Gardenias may not be low-maintenance plants, but many Southern gardeners think they're worth the effort.
And now there are hardier varieties available that better withstand typical gardenia problems like sooty mold.
Gardenias are evergreen shrubs that grow in height from 2-15 feet (depending on the cultivar), forming mounds of glossy, dark-green foliage. Leaves are oval shaped, and flowers vary in color—from pale yellow with purple mottling to creamy white.
Probably the most distinguishing characteristic of the gardenia is its sweet scent. All gardenia blossoms possess a wax-like appearance and can be either single or double, depending on the cultivar.
There are over 200 species of gardenias. In Florida, varieties of Gardenia jasminoides are used almost exclusively. Many cultivars are available and there is considerable variation in form, flower type, and plant size. Because of this, gardenias can be used as specimen plantings, hedges, or even as groundcovers.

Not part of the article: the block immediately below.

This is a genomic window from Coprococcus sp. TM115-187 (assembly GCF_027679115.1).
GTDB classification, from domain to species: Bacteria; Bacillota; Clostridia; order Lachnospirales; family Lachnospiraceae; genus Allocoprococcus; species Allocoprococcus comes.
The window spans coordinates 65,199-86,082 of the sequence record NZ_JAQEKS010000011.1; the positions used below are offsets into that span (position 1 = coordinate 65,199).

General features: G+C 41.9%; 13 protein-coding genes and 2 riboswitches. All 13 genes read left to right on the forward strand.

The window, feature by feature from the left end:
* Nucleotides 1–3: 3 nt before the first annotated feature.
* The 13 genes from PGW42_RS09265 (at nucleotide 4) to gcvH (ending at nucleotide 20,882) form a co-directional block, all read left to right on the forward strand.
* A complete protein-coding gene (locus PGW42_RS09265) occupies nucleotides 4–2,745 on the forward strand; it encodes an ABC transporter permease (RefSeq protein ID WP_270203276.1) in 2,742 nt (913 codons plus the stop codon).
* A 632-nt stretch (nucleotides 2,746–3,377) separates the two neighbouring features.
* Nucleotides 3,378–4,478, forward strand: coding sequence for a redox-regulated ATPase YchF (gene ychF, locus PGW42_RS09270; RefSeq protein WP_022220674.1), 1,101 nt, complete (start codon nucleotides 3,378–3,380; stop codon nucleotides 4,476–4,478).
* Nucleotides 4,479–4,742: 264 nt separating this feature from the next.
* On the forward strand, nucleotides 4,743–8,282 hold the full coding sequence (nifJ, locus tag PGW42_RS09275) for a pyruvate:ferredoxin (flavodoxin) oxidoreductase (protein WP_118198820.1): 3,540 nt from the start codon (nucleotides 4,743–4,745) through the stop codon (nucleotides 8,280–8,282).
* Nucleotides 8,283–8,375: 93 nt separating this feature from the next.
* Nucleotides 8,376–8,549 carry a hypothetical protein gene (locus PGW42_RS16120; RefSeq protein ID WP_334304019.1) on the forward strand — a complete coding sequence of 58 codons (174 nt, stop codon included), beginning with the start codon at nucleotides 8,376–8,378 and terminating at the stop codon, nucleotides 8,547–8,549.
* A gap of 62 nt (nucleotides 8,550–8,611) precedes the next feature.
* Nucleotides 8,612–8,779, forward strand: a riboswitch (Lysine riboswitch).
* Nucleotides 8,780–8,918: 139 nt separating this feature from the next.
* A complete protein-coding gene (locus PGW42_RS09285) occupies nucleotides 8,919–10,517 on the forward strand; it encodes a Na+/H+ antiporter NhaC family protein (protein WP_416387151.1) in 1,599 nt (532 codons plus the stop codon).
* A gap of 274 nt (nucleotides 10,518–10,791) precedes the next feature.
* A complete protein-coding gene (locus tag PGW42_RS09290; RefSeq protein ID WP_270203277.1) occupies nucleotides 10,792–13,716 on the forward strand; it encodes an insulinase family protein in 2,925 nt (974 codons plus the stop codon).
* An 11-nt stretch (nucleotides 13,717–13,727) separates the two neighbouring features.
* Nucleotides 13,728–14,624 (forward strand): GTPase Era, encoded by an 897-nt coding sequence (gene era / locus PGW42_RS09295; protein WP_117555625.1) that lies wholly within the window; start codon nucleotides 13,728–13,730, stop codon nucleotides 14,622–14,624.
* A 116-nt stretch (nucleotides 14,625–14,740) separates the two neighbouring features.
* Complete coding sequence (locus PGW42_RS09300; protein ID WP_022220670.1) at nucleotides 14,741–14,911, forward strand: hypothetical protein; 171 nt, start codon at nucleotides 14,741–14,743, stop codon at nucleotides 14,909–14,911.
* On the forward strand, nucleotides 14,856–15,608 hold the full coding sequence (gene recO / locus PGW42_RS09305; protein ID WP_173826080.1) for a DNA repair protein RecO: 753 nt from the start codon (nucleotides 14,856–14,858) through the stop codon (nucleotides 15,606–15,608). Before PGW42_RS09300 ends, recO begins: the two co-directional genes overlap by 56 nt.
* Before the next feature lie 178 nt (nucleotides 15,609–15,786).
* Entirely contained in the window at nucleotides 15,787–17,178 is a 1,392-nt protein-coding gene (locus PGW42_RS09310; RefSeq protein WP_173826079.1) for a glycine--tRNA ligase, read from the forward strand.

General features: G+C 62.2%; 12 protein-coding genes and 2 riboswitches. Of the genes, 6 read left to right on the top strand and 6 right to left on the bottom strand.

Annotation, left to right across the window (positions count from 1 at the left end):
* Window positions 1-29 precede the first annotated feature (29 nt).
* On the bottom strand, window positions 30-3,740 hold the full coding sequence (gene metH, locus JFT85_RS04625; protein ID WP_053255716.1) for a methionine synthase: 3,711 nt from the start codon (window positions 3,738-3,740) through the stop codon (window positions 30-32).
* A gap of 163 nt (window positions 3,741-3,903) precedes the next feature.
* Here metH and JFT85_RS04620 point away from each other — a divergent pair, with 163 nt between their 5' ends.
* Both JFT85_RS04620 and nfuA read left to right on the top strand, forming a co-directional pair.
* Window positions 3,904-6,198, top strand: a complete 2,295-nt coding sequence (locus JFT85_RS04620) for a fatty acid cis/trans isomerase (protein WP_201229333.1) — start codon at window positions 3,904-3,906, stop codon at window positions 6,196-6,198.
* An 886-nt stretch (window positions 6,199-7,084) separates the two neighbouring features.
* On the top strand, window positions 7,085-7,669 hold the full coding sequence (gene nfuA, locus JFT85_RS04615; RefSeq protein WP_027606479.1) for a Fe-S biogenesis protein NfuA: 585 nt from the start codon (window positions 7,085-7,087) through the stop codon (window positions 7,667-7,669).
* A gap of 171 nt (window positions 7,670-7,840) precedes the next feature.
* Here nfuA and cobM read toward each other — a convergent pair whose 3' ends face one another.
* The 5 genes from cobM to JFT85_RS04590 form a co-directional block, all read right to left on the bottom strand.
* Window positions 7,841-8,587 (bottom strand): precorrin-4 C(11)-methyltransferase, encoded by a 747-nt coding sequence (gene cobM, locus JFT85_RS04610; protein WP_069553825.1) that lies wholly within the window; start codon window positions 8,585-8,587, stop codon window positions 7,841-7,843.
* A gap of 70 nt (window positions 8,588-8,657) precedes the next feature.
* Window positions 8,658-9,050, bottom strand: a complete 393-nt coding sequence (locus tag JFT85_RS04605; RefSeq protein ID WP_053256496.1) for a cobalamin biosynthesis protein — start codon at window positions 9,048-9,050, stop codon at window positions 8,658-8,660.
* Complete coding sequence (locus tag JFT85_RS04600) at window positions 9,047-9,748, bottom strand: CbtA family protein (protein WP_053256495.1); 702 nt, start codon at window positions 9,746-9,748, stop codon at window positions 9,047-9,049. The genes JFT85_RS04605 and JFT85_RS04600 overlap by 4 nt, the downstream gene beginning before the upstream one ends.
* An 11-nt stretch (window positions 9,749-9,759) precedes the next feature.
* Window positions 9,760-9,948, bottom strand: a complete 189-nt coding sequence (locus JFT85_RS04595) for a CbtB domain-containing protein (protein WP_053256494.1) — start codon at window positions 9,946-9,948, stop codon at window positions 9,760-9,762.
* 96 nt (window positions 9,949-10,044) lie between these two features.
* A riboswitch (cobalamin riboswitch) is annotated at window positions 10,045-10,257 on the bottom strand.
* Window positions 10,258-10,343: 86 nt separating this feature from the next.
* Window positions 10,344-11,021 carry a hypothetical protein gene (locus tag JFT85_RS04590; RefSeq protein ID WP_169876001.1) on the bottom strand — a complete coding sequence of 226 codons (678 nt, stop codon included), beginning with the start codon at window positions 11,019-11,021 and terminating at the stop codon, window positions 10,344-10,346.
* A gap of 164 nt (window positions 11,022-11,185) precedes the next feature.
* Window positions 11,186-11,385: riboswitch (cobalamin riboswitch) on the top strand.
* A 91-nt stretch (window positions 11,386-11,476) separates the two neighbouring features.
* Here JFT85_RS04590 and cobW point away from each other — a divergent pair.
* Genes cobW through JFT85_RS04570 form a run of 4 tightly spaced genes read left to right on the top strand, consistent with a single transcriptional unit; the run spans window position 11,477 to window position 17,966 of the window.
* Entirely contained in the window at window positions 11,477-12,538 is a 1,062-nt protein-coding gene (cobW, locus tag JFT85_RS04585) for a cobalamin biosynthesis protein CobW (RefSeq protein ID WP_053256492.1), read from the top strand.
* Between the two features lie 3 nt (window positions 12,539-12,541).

Planting and Care
Gardenias will do best in well-drained, rich soil, so consider amending your chosen planting site with compost or peat moss. Soil pH is important for gardenias, and should be between 5.0 and 6.5. Where soil pH is above 7.0 (usually due to naturally occurring limestone or sea shells), consider an alternative plant or try growing your gardenia in a container. Have your soil tested at your local county Extension office.
Plant your gardenia in full sun or partial shade, with enough space for good air circulation—this helps with pest prevention and allows for the flowers' scent to spread. Plant near a walkway, entry, or patio so you'll have the opportunity to enjoy its fragrance.
For ideal flower production, water your gardenia regularly and fertilizer two or three times a year. One application is normally scheduled around February (South Florida) or March (North Florida) and another in September (North Florida) or October (South Florida). A third fertilizer application may be made during the summer.
Pruning should only be done after the shrub has stopped flowering, and before October. Pruning after then will hurt the next season's flower production.
The most common problem encountered with growing gardenias is pests. Mealybugs, aphids, scales and whiteflies are all problematic on gardenias. Try using insecticidal soaps or horticultural oils; these can usually keep pests in check when used properly. Root-knot nematodes can also be a problem, but there are currently no chemical treatments available. There are special, grafted gardenias resistant to root-knot nematodes available for Central and South Florida, but they are too cold-tender for North Florida.